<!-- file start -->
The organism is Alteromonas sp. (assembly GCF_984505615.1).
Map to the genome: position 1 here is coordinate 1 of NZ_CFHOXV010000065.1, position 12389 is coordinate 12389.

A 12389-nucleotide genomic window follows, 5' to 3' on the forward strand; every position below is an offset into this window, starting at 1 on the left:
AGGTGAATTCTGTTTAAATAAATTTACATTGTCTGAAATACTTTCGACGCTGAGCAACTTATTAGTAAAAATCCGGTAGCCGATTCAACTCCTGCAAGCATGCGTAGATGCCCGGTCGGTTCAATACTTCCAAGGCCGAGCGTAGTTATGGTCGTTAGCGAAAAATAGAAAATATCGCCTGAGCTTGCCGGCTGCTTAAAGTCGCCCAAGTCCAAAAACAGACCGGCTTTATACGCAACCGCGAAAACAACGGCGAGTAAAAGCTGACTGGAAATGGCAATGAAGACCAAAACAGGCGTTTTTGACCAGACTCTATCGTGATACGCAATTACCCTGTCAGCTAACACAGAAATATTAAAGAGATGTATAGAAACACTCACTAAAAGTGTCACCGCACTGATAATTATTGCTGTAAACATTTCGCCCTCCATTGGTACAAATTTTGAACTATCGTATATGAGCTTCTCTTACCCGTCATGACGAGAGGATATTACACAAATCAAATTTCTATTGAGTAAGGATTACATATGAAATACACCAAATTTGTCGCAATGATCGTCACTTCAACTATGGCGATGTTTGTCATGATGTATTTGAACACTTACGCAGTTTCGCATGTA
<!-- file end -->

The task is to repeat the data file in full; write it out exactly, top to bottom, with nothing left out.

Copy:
The organism is Alteromonas sp. (assembly GCF_984505615.1).
Map to the genome: position 1 here is coordinate 1 of NZ_CFHOXV010000065.1, position 12389 is coordinate 12389.

A 12389-nucleotide genomic window follows, 5' to 3' on the forward strand; every position below is an offset into this window, starting at 1 on the left:
AGGTGAATTCTGTTTAAATAAATTTACATTGTCTGAAATACTTTCGACGCTGAGCAACTTATTAGTAAAAATCCGGTAGCCGATTCAACTCCTGCAAGCATGCGTAGATGCCCGGTCGGTTCAATACTTCCAAGGCCGAGCGTAGTTATGGTCGTTAGCGAAAAATAGAAAATATCGCCTGAGCTTGCCGGCTGCTTAAAGTCGCCCAAGTCCAAAAACAGACCGGCTTTATACGCAACCGCGAAAACAACGGCGAGTAAAAGCTGACTGGAAATGGCAATGAAGACCAAAACAGGCGTTTTTGACCAGACTCTATCGTGATACGCAATTACCCTGTCAGCTAACACAGAAATATTAAAGAGATGTATAGAAACACTCACTAAAAGTGTCACCGCACTGATAATTATTGCTGTAAACATTTCGCCCTCCATTGGTACAAATTTTGAACTATCGTATATGAGCTTCTCTTACCCGTCATGACGAGAGGATATTACACAAATCAAATTTCTATTGAGTAAGGATTACATATGAAATACACCAAATTTGTCGCAATGATCGTCACTTCAACTATGGCGATGTTTGTCATGATGTATTTGAACACTTACGCAGTTTCGCATGTA